Not even a first-rate cast can save Curve of Departure | Theater Review | Chicago Reader

Not even a first-rate cast can save Curve of Departure 

The characters are well drawn, but the story isn't all that compelling.

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click to enlarge Penelope Walker and Mike Nussbaum

Penelope Walker and Mike Nussbaum

Michael Brosilow

Rachel Bonds's family drama concerns three generations of prickly, difficult people—an aged father, his long-suffering daughter-in-law, her fairly well-adjusted son, and his way-too-understanding partner—who have gathered together for the funeral of a man none of them liked. It's not a particularly witty play. Nor does Bonds reveal many deep truths about life and love and all that. Nor is the slice-of-life story she tells particularly compelling.

But her characters are well drawn. And the challenges they face over the course of the play—aging, ambivalence, fear of commitment, mourning the loss of people who treated us badly—do keep our attention, mostly. The ensemble director BJ Jones has pulled together for this production is first-rate, led by the iconic Chicago actor Mike Nussbaum, who describes himself in the program as "the oldest actor still working on stage." And the performances throughout feel spot-on.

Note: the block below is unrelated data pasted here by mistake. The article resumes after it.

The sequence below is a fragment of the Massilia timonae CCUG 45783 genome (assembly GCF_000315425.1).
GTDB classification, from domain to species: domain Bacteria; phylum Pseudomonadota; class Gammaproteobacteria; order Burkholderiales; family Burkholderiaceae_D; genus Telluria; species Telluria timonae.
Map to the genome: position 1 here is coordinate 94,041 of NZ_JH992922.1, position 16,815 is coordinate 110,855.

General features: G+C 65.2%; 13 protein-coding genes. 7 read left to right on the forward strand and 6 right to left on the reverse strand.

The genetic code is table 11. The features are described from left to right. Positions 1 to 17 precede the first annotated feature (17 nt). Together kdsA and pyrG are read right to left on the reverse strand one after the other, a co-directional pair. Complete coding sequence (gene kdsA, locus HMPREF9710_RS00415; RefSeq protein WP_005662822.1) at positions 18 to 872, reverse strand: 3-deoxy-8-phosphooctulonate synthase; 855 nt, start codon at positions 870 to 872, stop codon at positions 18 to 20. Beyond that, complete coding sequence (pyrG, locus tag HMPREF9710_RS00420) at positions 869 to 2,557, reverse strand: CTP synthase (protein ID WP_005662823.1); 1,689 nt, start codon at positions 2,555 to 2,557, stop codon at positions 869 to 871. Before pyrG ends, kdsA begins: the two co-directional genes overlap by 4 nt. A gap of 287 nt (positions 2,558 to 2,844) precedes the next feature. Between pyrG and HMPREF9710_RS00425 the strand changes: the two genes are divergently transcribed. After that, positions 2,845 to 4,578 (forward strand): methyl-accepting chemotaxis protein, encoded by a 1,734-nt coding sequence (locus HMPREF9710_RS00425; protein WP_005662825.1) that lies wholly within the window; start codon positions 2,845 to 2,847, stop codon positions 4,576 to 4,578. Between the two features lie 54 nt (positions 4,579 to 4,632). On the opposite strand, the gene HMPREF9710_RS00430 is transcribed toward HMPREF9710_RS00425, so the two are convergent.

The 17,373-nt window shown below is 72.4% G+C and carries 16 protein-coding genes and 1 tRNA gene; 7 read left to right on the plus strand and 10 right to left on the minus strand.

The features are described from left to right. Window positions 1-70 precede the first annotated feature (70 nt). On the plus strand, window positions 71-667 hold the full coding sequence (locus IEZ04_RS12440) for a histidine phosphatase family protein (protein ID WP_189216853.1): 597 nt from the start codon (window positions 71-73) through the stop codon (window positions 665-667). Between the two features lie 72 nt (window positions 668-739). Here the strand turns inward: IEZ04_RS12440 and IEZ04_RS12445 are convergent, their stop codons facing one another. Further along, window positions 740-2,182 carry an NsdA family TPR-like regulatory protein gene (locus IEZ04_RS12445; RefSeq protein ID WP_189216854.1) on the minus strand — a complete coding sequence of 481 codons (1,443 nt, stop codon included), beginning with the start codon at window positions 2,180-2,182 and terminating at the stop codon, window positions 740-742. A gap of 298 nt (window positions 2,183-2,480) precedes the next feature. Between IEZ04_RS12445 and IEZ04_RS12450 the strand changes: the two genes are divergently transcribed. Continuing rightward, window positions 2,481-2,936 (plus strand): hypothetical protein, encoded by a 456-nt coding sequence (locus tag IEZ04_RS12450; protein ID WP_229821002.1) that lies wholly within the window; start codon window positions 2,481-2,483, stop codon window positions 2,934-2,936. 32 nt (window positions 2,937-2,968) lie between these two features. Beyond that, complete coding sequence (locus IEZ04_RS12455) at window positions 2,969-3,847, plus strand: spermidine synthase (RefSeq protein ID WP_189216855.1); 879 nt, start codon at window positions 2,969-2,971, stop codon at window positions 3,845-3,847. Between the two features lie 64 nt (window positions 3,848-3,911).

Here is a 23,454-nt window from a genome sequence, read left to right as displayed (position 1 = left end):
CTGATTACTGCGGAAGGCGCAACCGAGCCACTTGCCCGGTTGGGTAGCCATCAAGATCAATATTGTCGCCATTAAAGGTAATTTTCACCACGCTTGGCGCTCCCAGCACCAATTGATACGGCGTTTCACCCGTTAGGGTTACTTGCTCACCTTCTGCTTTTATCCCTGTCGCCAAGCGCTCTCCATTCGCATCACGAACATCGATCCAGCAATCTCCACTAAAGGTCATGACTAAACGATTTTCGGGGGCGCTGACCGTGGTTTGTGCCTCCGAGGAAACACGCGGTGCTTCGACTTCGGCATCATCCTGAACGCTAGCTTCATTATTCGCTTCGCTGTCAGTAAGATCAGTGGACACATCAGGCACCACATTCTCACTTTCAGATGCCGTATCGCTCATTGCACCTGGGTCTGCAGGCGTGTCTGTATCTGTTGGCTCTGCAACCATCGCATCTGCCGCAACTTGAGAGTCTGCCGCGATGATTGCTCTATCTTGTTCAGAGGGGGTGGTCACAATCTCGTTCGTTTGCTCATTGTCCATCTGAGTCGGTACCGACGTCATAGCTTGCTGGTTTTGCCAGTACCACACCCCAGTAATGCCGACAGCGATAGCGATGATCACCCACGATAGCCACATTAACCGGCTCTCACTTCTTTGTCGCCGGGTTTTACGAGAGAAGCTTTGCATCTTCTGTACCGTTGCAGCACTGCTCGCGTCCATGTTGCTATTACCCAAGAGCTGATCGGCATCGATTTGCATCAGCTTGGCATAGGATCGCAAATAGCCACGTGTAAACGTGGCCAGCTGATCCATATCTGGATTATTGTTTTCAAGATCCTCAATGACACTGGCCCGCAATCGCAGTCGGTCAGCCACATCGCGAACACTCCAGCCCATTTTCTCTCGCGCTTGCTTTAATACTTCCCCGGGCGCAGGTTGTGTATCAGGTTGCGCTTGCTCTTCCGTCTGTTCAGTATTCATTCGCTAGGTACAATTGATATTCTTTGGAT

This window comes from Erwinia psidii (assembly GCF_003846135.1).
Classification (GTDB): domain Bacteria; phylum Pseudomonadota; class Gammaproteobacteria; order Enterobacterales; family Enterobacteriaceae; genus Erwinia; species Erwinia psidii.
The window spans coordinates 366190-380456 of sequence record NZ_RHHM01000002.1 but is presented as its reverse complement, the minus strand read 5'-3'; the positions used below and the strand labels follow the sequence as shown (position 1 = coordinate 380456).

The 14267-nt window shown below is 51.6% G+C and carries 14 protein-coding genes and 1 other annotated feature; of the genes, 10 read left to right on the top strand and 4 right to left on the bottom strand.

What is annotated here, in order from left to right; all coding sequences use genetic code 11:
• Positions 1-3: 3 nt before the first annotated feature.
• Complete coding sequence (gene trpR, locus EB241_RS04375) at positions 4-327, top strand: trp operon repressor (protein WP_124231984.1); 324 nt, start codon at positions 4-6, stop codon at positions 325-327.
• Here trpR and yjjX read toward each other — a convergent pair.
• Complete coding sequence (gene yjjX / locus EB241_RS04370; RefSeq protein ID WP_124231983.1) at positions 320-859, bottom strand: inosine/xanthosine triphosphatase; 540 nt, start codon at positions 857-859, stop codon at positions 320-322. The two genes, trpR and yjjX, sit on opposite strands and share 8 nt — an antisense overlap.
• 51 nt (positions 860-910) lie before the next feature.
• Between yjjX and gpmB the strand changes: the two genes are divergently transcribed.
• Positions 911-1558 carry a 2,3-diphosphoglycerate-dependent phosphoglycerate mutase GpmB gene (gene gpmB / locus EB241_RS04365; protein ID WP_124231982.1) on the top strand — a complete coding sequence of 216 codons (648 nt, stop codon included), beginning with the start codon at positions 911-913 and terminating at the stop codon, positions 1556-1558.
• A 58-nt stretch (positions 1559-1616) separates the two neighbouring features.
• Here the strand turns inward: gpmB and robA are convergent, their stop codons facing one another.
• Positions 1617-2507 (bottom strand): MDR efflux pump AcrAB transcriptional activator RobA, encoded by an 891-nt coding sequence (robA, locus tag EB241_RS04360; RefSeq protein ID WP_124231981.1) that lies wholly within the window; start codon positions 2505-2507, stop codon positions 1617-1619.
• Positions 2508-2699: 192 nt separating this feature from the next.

Great acting and well-crafted writing are not enough, though. The play feels longer than its 80 minutes. Bonds's characters are relatable, as are all their myriad moments of quiet and not-so-quiet desperation, but in the end she and Jones and company leave us cold and unsatisfied.   v

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